Former Muskie lands top post

Press “rewind” on the tape that is Craig Perry’s life and go all the way back to February of 1983.
Perry was coming off a successful three-year tenure as a goalie with the Muskie boys’ hockey team and didn’t want his playing days to end.
The University of Manitoba Bisons showed an interest in him and it seemed he was heading in that direction. But a trip to the University of North Dakota (UND) in Grand Forks in the passenger seat of Terry Ogden’s car changed those plans.
The coach for the Fighting Sioux back then was Fort Frances native Gino Gaspirini and though they were focusing on a young kid named Craig Simpson, whom they had flown in by jet from London but who later would sign with Michigan State before having a successful NHL career, UND still noticed Perry—sort of.
“Coach Gaspirini did something at that time that he told me about after—that I was the first kid he had ever offered a scholarship to that he himself had never personally seen,” Perry recalled of that fateful day 22 years ago.
“So I got a scholarship based on what Coach Ogden [who was a captain for UND along with Gaspirini in the late 1960s] told him about me,” he added.
Now fast forward to June, 2005, when the 40-year-old Perry accepted a position as an associate director of the Minnesota State High School League (MSHSL).
His duties will include making sure 480 member schools comply with the league’s rules and managing an array of state tournaments for both boys and girls.
So how did Perry land such a position? Maybe we’ve gone too far ahead on the tape. So let’s rewind a bit and skim through his playing career.
“I played in 4.3 games,” Perry said of his three years (1983-86) with the Fighting Sioux, which is a Division I program. “I got a third period in one game in mop-up duty.”
And while most would regard playing in less than five games in three years as something of a failure, there are others who see it as an accomplishment, which is how it should be seen.
So why did Perry stick with the team?
“It’’s all about being part of a team. They made a commitment to me with a [partial] scholarship and my commitment to them was to do everything I could every day in whatever role I was assigned.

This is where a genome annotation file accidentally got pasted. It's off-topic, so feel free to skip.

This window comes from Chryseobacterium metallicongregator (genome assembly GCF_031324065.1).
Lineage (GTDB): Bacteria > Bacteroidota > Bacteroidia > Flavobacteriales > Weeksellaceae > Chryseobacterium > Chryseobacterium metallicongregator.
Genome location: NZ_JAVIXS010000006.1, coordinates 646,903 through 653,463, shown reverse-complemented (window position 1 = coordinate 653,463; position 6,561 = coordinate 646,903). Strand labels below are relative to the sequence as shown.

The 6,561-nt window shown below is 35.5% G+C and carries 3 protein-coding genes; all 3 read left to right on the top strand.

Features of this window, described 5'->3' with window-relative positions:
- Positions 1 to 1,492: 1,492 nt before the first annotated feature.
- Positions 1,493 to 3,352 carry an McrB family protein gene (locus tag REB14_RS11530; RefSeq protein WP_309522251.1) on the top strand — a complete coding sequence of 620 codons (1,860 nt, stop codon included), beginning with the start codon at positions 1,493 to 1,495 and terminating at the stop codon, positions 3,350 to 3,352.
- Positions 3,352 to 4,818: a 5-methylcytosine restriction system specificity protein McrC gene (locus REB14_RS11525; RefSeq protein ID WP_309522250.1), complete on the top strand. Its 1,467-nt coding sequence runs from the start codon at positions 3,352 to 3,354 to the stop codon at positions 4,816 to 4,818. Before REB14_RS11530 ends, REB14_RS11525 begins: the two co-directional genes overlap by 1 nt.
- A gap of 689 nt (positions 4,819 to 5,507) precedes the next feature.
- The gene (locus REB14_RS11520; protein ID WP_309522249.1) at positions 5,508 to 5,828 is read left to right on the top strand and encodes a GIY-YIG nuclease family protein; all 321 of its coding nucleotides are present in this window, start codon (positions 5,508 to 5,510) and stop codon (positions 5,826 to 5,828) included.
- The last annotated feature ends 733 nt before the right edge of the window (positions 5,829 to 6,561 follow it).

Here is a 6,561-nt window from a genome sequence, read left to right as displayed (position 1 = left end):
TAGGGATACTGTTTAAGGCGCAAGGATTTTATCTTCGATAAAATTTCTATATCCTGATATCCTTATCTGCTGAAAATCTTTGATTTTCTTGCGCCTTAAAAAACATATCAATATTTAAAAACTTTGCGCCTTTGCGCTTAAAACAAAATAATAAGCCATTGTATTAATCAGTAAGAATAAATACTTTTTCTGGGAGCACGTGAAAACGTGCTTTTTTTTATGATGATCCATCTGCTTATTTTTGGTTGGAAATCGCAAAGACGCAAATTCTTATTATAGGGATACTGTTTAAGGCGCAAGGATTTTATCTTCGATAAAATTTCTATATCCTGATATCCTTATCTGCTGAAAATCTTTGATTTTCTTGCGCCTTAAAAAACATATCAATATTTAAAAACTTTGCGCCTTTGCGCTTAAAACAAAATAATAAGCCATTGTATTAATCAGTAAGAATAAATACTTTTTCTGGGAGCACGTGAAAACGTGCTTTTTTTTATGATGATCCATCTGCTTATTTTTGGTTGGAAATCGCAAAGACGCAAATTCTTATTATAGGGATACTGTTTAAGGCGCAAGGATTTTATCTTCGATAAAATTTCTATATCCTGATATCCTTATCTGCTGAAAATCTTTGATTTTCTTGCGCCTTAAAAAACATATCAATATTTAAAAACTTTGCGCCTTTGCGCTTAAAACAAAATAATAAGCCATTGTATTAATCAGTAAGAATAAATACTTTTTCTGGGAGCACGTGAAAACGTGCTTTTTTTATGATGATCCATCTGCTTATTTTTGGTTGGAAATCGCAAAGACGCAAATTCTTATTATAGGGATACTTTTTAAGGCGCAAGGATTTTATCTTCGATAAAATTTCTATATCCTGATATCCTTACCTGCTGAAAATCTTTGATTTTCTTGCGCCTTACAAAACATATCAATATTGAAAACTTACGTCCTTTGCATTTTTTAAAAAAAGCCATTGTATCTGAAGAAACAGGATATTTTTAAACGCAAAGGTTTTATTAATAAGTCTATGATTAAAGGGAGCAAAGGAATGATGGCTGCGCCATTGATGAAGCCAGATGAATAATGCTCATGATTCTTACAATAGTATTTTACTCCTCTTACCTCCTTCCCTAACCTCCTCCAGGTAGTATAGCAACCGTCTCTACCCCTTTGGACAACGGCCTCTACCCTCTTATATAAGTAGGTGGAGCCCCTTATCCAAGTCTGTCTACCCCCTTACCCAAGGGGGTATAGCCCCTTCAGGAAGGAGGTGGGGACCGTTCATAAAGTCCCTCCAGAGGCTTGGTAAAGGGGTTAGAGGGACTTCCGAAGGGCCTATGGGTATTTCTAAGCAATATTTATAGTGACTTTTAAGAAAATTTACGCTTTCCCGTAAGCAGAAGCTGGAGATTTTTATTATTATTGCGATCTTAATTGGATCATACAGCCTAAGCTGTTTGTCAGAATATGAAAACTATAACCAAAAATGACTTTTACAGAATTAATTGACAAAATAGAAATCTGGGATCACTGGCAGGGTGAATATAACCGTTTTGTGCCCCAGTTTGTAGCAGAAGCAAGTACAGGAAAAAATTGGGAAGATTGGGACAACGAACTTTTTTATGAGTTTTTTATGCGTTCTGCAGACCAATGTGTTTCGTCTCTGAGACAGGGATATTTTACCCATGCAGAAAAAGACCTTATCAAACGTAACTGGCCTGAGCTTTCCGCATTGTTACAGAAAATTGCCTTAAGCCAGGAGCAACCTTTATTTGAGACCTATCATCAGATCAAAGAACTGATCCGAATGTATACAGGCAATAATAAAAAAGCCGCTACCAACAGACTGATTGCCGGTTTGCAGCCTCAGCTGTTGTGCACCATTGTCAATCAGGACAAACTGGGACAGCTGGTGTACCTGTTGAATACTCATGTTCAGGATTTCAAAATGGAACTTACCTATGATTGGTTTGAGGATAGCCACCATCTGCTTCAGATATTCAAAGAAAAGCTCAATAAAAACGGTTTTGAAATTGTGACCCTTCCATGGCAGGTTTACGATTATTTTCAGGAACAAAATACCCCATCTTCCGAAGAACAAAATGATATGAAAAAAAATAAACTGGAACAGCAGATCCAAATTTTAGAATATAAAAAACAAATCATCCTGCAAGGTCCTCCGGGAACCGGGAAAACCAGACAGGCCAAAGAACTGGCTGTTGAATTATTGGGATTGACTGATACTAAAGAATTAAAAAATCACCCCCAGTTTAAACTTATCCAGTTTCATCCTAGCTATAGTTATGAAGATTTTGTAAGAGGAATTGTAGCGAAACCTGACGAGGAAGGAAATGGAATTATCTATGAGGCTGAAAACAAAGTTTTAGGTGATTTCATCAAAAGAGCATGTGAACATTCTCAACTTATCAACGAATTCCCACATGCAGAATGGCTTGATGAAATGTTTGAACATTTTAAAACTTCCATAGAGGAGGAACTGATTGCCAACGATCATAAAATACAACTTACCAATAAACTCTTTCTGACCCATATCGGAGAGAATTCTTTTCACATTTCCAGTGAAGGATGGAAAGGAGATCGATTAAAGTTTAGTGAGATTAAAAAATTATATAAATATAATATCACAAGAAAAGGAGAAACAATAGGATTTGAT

“And if that meant I was to push two goalies in front of me, or if I was to position myself to get a start, or if I was the guy that was to help other guys with their studies, then that’s what I did,” added Perry, whose record was 3-1.
But that loss is the one he remembers most.
UND was in a weekend series against long-time rivals Minnesota and things weren’t going well for the Fighting Sioux at the old Williams Arena in Minneapolis.
The starting goalie got hit with the puck under the chin in the Friday night game the ’Sioux would lose 6-0. Then when the back-up goalie missed curfew, that’s when Perry, who was back in Grand Forks, got the call from Gaspirini at 1:30 a.m. on the Saturday telling him to get on a plane.
“I had to go in old Williams Arena having not played a game in over a year, and we ended up losing 6-1. They got 54 shots on me,” said Perry, who noted his team only managed 12 shots.
“But I have no regrets because I’ve got the one thing out of it that they can never take away from me and I use it every day, and that’s my education,” he stressed.
Perry graduated with a Bachelor of Science degree, and has since earned degrees in English and Psychology in Secondary Education. He also has a Master’s of Science degree in Education, and currently is working on his dissertation for his Ph.D. in Educational Leadership.
Also aware enough to realize his playing career “was not going to go anywhere beyond college,” Perry started studying the game.
After graduation, he went to Grafton, N.D. for a year coaching their high school hockey team while teaching English, and another year at Fargo South before Gaspirini signed him on as assistant coach with UND.